By James Breiner
The declining supply of high-quality accountability journalism, also referred to as investigative or watchdog journalism, can be viewed from an economic perspective as a pricing problem. This costly journalism has never paid for itself. It has been subsidized by advertising or by government, so its value to the audience has never been measured in a pure market environment. With the loss of advertising and staff cuts, accountability journalism has suffered. Now publishers, government, and the public are, in effect, negotiating in a new digital marketplace to establish a price for this valuable information service and who will pay for it.
Introduction: The old model collapses
The media industry is unusual because it operates in what economists call a two-sided market. On one side are consumers, who want to be entertained and informed. On the other are advertisers, who want to get their messages to the public. The advertisers and consumers are rivals for information. The public wants to know everything about a product or service offered by an advertiser, but that advertiser may want to share only certain information about the product and about itself. Accountability journalism, also referred to as “watchdog” or “investigative” journalism, focuses on the demands of the public and will often reveal information that could be embarrassing to an advertiser or, in the case of publicly subsidized media, the political leaders who control media budgets.
The economic value and the pricing of accountability journalism are critical today because of the media’s role in democracies as a counterbalance to political and economic power, the so-called Fourth Estate. High-cost accountability journalism has suffered mightily since the global economic recession of 2007 caused drastic reductions in print advertising at the same time that audiences and advertisers were migrating to digital media. U.S. newspapers saw their combined print and digital advertising revenue fall by 60% in eight years, and newsroom staff fell by 18,300, or 33% (Barthel, 2015). In Spain, to pick the most extreme example from Europe, 11,100 journalists have lost their jobs since the twin crises began (PR Noticias, 2014).
As the public and advertisers have stampeded to mobile devices, the traditional technology for measuring audiences and pricing media products has proven unsatisfying for both publishers and advertisers. Advertisers want to know not only the size of the audience, but its characteristics—income, location, interests, spending habits, hobbies, and more (Breiner, 2015a). “But for technical reasons, it is difficult to track a single user across all the devices they may use at home, at work or on the go—smartphone, tablet, laptop, desktop” (para. 5). That user of many devices will appear to be several different users to standard measurement software such as Google Analytics. Cookies—those bits of information placed on a user’s browser when they visit a website—track the user and give hints about their interests, but cookies do not work when the user moves from a browser into the walled gardens of mobile devices and applications.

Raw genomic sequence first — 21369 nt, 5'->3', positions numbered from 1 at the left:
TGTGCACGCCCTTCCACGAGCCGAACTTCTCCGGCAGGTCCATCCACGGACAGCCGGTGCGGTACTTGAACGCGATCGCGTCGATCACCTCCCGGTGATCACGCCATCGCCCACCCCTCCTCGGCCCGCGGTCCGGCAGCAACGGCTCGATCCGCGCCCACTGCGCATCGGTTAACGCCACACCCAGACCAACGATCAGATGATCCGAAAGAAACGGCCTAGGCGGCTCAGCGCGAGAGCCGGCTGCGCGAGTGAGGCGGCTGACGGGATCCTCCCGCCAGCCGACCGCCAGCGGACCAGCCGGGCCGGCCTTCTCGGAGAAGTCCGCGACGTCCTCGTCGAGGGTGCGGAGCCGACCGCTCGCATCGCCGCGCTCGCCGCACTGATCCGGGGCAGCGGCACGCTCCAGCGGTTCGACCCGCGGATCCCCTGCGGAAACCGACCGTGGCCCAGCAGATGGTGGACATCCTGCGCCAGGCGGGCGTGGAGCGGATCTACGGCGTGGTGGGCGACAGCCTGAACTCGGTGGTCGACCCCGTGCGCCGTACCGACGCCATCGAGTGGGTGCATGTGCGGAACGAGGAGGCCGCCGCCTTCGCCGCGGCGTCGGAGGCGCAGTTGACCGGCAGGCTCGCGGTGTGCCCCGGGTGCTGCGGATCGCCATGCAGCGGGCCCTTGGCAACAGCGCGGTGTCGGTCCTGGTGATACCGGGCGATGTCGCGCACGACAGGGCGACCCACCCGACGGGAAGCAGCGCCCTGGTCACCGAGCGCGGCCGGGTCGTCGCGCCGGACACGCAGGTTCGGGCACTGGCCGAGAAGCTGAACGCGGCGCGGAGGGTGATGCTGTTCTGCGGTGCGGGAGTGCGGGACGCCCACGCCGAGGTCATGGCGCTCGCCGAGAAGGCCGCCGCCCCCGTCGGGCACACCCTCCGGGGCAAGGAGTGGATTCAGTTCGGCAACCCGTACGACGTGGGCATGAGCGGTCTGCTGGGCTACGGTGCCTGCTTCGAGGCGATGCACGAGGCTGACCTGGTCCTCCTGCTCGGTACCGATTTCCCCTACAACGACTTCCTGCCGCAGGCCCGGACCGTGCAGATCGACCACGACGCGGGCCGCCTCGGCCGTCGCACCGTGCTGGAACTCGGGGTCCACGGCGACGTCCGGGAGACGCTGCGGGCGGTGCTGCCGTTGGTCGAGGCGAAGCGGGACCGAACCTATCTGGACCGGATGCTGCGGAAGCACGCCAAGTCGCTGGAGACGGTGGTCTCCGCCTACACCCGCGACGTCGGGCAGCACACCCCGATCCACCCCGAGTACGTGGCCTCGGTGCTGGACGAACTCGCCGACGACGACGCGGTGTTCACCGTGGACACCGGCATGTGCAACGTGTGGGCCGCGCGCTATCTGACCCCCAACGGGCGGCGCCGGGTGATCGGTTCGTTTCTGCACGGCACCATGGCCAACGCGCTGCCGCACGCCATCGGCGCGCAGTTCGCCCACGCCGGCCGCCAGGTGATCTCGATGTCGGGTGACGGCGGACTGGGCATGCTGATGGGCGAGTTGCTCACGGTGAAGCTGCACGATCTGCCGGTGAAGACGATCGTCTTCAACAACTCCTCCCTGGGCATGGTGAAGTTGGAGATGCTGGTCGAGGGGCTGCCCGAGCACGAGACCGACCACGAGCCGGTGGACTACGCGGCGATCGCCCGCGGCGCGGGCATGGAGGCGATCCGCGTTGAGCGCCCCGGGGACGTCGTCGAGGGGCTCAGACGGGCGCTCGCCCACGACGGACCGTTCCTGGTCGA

The collapse of the old models has raised a number of economic and public policy questions. Who will pay for accountability journalism, and how much will they pay? The price has never been determined in a pure economic market because it has been subsidized by advertising or by government payments, either user fees or taxes. What benefit does this type of journalism have in society and in the marketplace? Is this journalism really a marketable product or is it a public good, like highways or fire protection or national defense, and therefore best paid for by government subsidies?
This paper will explore how digital publishers, advertisers, government, and the public are attempting to establish an economic value for accountability journalism, who should pay for it, and how much.
An example of the value of accountability journalism can be illustrated by a Swiss Leaks investigation coordinated by the International Consortium of Investigative Journalists. The investigation showed how one Swiss bank, HSBC, knowingly protected clients engaged in illegal activities. The project involved 175 reporters from 56 countries and resulted in more than 400 articles in 65 different media (ICIJ, 2015). It is a sign of the economic crisis in the media that no single for-profit media outlet had the resources to execute an investigation as complex as this without the help and coordination of a nonprofit NGO, the ICIJ. The benefit to society of this report was to demonstrate a need for better international cooperation in bank regulation, but the cost to the media organizations in terms of time dedicated by expert personnel was significant.